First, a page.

This February I was privileged to hear Salman Rushdie, Christopher Hitchens, and Deepa Mehta speak at an Emory symposium titled “The Only Subject Is Love.” Emory English Professor Deepika Bahri noted that the event’s title came from a February 1999 essay by Rushdie, in which he wrote, “Love feels more and more like only subject.” I suspect that this may be true, and in fact we have chosen “love” as the subject of this issue of Women’s News and Narratives. But working on this issue has highlighted for me how difficult it is to speak and write about love, and to convince others to do so. At the Emory symposium, I was struck by how the conversation kept stubbornly returning to hate rather than love, as if hate were so much more interesting that the speakers could not be torn away from it. Why is love so often hard to express without feeling vulnerable, stereotypical, unprofessional, silly?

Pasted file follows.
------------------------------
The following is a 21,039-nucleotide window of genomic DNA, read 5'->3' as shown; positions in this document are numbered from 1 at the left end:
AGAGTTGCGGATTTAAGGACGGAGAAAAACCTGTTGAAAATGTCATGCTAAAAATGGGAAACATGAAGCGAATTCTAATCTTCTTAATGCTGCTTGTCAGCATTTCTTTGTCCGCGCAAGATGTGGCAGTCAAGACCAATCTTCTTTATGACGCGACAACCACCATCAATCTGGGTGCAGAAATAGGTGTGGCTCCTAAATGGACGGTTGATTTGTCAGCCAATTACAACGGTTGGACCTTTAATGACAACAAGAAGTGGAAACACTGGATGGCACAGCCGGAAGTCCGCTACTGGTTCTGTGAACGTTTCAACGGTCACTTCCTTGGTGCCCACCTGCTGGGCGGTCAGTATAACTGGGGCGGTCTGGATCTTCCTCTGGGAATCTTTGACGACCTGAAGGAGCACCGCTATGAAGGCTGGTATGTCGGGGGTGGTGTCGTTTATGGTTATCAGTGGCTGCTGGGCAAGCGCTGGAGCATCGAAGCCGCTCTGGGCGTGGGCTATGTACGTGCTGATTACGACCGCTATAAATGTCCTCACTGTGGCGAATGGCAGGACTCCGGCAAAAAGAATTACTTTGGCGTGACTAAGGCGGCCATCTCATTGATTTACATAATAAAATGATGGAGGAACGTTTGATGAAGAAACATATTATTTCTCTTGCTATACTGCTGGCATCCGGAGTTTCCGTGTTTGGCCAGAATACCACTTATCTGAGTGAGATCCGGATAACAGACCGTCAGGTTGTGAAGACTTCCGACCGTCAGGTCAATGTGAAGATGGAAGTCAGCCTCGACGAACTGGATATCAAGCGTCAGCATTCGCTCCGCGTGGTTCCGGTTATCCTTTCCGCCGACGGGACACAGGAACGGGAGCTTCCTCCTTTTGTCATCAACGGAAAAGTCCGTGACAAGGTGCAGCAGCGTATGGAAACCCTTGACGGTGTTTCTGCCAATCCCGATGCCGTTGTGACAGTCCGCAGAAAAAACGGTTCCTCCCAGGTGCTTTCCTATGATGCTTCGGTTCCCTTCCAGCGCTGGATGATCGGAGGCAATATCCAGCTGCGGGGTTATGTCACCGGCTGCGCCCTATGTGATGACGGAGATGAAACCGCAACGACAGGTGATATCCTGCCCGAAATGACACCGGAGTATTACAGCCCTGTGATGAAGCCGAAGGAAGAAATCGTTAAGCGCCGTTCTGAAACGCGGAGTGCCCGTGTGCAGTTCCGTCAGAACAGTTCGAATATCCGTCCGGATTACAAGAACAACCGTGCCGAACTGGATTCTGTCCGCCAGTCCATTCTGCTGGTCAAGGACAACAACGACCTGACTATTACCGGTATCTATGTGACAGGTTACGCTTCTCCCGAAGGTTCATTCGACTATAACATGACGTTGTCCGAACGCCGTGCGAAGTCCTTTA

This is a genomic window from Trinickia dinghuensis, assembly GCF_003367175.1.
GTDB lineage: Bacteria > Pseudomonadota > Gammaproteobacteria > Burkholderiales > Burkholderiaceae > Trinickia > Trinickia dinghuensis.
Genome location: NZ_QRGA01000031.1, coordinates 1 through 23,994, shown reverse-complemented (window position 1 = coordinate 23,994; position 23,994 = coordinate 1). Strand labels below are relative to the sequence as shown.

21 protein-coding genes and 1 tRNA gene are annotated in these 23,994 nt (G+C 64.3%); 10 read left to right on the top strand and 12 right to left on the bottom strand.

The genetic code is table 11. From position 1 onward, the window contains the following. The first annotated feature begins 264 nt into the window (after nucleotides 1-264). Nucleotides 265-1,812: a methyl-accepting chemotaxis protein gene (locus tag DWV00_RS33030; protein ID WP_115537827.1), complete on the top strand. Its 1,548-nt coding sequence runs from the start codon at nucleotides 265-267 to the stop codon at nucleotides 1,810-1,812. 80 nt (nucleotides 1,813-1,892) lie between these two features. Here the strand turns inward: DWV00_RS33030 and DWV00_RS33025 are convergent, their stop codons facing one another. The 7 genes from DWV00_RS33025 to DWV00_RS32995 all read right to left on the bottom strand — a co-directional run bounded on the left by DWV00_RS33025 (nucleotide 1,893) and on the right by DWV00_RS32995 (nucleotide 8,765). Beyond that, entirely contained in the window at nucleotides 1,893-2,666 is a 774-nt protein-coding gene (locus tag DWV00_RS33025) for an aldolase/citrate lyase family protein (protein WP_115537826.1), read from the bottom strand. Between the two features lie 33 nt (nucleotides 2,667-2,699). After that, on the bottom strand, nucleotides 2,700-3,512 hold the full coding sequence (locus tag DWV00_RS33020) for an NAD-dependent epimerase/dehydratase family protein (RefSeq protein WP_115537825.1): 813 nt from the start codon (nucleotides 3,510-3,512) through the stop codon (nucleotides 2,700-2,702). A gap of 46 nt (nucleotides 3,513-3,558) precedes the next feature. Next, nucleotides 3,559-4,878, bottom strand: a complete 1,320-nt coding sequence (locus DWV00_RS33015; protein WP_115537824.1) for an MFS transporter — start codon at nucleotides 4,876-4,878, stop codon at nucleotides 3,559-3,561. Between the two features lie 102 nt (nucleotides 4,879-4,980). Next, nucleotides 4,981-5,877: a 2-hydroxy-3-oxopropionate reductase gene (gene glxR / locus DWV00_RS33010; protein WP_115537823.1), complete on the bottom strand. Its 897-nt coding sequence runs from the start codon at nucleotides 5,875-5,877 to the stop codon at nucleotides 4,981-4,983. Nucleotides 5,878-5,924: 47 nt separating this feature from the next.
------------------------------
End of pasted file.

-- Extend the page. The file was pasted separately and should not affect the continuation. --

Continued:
In an effort (perhaps sadistic?) to encourage people to open up to the subject of love, we sent out a survey asking . . . . Read more...
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